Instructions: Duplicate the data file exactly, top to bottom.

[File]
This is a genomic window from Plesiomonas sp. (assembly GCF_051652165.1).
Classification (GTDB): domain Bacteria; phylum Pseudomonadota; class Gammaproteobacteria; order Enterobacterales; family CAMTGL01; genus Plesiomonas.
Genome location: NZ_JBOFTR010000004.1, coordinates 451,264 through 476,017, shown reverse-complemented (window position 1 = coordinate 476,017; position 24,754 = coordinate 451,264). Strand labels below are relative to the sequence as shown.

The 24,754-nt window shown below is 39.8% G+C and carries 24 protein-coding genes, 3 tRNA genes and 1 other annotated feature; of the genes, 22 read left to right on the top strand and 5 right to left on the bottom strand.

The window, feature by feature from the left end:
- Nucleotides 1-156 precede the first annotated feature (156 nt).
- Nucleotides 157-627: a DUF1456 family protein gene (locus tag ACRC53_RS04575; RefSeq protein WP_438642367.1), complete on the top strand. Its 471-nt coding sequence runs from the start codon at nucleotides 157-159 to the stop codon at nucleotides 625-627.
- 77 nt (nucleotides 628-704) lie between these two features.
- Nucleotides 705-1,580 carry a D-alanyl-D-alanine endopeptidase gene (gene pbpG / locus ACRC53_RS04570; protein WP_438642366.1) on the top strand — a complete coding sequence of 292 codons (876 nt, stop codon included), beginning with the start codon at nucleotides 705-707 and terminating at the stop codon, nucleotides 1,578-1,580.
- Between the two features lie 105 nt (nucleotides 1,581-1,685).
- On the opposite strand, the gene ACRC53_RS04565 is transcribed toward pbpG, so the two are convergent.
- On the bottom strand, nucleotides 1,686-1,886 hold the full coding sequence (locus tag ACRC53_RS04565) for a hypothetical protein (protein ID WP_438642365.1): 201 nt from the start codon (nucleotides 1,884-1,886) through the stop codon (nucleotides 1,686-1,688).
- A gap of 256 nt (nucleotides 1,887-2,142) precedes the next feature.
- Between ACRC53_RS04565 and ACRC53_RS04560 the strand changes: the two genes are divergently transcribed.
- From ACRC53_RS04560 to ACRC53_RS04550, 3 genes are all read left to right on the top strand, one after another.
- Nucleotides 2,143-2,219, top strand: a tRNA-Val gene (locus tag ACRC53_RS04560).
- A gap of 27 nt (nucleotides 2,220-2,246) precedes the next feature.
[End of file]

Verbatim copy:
This is a genomic window from Plesiomonas sp. (assembly GCF_051652165.1).
Classification (GTDB): domain Bacteria; phylum Pseudomonadota; class Gammaproteobacteria; order Enterobacterales; family CAMTGL01; genus Plesiomonas.
Genome location: NZ_JBOFTR010000004.1, coordinates 451,264 through 476,017, shown reverse-complemented (window position 1 = coordinate 476,017; position 24,754 = coordinate 451,264). Strand labels below are relative to the sequence as shown.

The 24,754-nt window shown below is 39.8% G+C and carries 24 protein-coding genes, 3 tRNA genes and 1 other annotated feature; of the genes, 22 read left to right on the top strand and 5 right to left on the bottom strand.

The window, feature by feature from the left end:
- Nucleotides 1-156 precede the first annotated feature (156 nt).
- Nucleotides 157-627: a DUF1456 family protein gene (locus tag ACRC53_RS04575; RefSeq protein WP_438642367.1), complete on the top strand. Its 471-nt coding sequence runs from the start codon at nucleotides 157-159 to the stop codon at nucleotides 625-627.
- 77 nt (nucleotides 628-704) lie between these two features.
- Nucleotides 705-1,580 carry a D-alanyl-D-alanine endopeptidase gene (gene pbpG / locus ACRC53_RS04570; protein WP_438642366.1) on the top strand — a complete coding sequence of 292 codons (876 nt, stop codon included), beginning with the start codon at nucleotides 705-707 and terminating at the stop codon, nucleotides 1,578-1,580.
- Between the two features lie 105 nt (nucleotides 1,581-1,685).
- On the opposite strand, the gene ACRC53_RS04565 is transcribed toward pbpG, so the two are convergent.
- On the bottom strand, nucleotides 1,686-1,886 hold the full coding sequence (locus tag ACRC53_RS04565) for a hypothetical protein (protein ID WP_438642365.1): 201 nt from the start codon (nucleotides 1,884-1,886) through the stop codon (nucleotides 1,686-1,688).
- A gap of 256 nt (nucleotides 1,887-2,142) precedes the next feature.
- Between ACRC53_RS04565 and ACRC53_RS04560 the strand changes: the two genes are divergently transcribed.
- From ACRC53_RS04560 to ACRC53_RS04550, 3 genes are all read left to right on the top strand, one after another.
- Nucleotides 2,143-2,219, top strand: a tRNA-Val gene (locus tag ACRC53_RS04560).
- A gap of 27 nt (nucleotides 2,220-2,246) precedes the next feature.